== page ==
Chasing the dragon

And need him Will does, three years later, to solve the series’ final case of the Great Red Dragon. Francis Dolarhyde (Richard Armitage) murders whole families, shatters mirrors and puts them in his victims’ eyes, then videotapes himself violating the corpse of the mother. Consumed by self-loathing, he believes that he’s discarding his ugliness and becoming William Blake’s Red Dragon. By killing, he transforms his victims into fuel for his Becoming. He’s also a Hannibal Lecter fanboy who contacts Hannibal for psychotherapy and mentorship. He’s wavering in his mission because of his love for a blind woman who embraces the sweet man in him. What to do?

William Blake, “The Red Dragon and the Woman Clothed in Sun,” c. 1803.
William Blake, “The Red Dragon and the Woman Clothed in Sun,” c. 1803.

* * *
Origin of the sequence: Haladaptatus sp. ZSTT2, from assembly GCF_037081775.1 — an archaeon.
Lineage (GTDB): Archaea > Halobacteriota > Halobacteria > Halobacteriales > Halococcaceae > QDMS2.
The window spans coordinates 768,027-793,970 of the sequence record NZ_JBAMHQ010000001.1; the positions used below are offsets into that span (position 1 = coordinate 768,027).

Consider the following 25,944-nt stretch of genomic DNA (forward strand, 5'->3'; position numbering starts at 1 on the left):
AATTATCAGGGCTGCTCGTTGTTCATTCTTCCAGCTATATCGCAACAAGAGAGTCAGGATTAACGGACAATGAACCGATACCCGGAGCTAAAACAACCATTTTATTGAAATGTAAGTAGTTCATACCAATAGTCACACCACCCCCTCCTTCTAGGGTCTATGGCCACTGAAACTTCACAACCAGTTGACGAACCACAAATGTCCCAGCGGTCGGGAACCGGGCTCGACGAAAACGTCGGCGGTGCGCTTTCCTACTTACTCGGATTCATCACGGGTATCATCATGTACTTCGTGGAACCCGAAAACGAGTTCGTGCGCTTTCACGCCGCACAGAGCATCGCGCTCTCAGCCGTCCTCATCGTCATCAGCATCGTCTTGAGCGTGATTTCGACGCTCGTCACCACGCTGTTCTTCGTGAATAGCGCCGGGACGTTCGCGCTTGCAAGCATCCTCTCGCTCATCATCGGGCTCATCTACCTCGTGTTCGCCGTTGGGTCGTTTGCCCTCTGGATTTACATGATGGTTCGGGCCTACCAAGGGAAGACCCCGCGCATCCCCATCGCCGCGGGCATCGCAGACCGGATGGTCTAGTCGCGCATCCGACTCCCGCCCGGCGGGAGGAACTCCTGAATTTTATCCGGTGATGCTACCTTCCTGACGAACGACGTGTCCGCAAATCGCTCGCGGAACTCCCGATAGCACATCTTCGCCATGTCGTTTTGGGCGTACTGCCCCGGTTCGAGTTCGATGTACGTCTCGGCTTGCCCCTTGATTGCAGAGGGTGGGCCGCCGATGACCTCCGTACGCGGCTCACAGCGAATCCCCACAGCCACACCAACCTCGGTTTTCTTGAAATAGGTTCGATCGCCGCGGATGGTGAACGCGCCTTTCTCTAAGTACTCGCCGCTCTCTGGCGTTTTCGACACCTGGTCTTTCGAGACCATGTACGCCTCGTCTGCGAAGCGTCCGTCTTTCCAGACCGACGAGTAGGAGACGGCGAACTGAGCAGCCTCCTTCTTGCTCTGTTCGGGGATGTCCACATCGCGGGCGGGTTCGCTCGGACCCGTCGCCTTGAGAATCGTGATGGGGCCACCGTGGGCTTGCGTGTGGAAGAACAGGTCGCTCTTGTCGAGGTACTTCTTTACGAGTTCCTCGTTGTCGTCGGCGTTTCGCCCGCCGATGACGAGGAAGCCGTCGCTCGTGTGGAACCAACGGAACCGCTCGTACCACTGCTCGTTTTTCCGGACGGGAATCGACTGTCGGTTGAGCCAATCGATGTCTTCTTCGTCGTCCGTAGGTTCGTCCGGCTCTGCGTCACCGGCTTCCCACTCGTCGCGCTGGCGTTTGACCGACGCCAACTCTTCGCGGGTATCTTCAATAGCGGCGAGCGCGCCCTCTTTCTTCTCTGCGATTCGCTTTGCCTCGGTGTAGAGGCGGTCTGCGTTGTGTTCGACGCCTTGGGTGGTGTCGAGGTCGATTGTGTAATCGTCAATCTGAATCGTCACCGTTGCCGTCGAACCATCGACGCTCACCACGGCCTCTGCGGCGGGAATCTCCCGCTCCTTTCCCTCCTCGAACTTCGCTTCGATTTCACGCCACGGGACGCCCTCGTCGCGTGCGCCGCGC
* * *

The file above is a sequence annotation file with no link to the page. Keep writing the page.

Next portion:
Meanwhile, Will has married Molly and adopted her son. His life is quiet until Jack Crawford guilt-trips him out of retirement to catch the Dragon. When reunited, Hannibal’s jealousy over Will’s new life is palpable. But, like Mephistopheles, his Faust still needs him to gain understanding of the bizarre inner life of the Dragon. Hannibal quotes Faust to describe Dolarhyde/the Dragon: “Two souls, alas, a-dwell in my breast and one is striving to forsake its brother.” Will wants to foster the man, while Hannibal wants to foster the Dragon.

Hannibal still has agency in the world, even as he is locked in the pit à la Milton’s Satan. He counsels Dolarhyde to spare his lover and instead kill Will’s wife and stepson. Though the attempt fails, Will can’t stop picturing himself as Dolarhyde murdering Molly, and Molly can’t forgive him for putting her family in jeopardy. Afterward, Will asks Bedelia, “Is Hannibal in love with me?” She says, “Could he daily feel a stab of hunger for you and find nourishment at the very sight of you? Yes. But do you ache for him?”

Nothing to lose

Clearly the answer is yes. His family alienated, Will has nothing to lose, so he hatches a plan to use Hannibal as bait to lure Dolarhyde into a trap. The FBI engineers Hannibal’s fake escape, hoping to kill both of them. But Hannibal is no one’s pawn, and Will has been schooled in the ways of manipulation by Mephistopheles himself.